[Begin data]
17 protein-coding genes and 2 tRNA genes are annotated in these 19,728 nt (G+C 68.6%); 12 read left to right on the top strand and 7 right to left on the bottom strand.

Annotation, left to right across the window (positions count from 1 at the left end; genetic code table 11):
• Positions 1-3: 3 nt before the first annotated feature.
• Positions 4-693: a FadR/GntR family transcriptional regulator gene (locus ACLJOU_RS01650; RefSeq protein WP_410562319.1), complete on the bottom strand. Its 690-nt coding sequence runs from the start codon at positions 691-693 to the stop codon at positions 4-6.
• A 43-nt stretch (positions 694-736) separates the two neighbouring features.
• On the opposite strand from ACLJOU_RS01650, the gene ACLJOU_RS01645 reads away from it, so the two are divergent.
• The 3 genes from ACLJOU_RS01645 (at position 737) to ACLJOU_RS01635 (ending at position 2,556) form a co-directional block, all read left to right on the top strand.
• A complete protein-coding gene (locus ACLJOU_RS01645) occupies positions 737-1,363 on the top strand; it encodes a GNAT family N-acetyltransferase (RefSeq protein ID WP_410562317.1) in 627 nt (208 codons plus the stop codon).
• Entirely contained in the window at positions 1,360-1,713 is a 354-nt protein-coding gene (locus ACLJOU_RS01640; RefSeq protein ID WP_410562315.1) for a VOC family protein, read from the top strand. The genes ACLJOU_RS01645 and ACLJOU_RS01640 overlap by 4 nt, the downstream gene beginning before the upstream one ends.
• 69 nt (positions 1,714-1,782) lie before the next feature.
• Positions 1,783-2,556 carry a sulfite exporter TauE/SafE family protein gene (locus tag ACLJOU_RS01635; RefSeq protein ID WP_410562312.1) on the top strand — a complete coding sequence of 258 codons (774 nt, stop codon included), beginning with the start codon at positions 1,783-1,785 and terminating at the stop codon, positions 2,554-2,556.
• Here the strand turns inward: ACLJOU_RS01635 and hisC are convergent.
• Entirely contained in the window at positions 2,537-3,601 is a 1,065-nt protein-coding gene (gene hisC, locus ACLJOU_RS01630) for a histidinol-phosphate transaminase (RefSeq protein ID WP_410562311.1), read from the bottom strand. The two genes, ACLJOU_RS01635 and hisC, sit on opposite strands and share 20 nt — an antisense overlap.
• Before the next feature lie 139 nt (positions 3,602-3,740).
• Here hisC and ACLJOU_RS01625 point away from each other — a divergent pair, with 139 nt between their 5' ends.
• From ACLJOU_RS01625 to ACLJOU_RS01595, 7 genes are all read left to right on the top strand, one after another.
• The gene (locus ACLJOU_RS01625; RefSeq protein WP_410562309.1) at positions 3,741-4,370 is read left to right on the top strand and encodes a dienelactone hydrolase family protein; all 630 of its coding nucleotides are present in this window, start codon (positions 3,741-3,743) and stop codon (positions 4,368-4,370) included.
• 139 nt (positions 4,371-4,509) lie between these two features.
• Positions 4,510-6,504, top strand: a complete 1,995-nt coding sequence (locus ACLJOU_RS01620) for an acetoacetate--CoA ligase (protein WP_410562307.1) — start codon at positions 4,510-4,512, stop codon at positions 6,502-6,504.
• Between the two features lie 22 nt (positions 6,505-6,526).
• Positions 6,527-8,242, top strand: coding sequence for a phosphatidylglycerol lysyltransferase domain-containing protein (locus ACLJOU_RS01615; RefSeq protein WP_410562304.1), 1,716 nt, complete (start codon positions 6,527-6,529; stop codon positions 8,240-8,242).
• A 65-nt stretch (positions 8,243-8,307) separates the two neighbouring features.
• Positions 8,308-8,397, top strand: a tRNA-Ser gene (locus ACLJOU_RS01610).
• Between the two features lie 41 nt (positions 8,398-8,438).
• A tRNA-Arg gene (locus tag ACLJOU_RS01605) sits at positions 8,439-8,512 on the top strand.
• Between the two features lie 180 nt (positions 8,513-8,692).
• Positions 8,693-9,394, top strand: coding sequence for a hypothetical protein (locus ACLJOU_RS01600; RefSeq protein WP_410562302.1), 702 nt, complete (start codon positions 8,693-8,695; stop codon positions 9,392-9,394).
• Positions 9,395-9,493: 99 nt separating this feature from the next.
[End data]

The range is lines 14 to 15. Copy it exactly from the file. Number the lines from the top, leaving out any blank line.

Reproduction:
• Before the next feature lie 139 nt (positions 3,602-3,740).
• Here hisC and ACLJOU_RS01625 point away from each other — a divergent pair, with 139 nt between their 5' ends.